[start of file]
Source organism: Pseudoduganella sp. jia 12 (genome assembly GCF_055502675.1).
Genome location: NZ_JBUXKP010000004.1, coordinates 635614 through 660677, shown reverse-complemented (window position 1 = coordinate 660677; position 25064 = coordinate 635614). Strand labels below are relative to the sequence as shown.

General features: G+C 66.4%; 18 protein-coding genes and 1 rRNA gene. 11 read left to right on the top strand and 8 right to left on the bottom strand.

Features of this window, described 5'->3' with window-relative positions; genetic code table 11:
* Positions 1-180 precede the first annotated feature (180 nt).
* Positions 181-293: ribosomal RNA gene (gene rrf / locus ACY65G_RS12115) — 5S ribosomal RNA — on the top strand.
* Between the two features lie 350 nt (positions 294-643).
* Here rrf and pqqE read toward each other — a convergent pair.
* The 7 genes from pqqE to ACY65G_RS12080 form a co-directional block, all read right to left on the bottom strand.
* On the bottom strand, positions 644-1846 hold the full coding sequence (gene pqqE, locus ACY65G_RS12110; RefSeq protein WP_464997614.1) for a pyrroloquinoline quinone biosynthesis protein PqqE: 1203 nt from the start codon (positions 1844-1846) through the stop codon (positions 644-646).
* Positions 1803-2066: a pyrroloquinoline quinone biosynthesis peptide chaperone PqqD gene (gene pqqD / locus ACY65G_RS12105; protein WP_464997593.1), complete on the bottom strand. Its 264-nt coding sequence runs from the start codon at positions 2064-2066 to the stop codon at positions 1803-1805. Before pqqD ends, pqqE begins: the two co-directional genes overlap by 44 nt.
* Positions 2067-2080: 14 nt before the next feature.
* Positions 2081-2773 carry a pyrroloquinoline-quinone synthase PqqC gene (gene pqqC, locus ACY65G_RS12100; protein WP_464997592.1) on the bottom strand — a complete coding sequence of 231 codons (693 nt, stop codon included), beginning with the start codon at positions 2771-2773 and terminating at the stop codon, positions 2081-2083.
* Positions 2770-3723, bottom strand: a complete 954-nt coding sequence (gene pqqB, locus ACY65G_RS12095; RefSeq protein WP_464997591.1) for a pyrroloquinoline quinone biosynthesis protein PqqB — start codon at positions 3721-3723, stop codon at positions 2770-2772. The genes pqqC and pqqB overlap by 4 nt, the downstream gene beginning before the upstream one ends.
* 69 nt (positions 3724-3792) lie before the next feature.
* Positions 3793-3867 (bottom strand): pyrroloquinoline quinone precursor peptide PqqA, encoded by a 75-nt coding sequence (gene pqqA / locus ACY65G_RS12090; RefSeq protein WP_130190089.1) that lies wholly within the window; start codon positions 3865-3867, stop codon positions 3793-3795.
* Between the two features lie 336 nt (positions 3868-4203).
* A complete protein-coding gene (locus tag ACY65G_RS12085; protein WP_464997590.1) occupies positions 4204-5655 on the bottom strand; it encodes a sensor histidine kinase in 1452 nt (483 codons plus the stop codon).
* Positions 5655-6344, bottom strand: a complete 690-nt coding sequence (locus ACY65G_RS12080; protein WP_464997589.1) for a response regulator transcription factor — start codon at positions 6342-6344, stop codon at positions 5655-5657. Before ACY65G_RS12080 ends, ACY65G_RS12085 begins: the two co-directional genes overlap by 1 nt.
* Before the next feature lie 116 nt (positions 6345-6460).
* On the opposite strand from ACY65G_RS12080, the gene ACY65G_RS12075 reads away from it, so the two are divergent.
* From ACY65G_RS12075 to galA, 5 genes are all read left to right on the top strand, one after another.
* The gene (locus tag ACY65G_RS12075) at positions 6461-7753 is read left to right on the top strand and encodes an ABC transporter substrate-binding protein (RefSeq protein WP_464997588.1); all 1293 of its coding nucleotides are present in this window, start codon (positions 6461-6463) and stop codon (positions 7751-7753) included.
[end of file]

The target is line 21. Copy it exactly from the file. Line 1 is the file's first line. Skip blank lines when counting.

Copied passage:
* On the opposite strand from ACY65G_RS12080, the gene ACY65G_RS12075 reads away from it, so the two are divergent.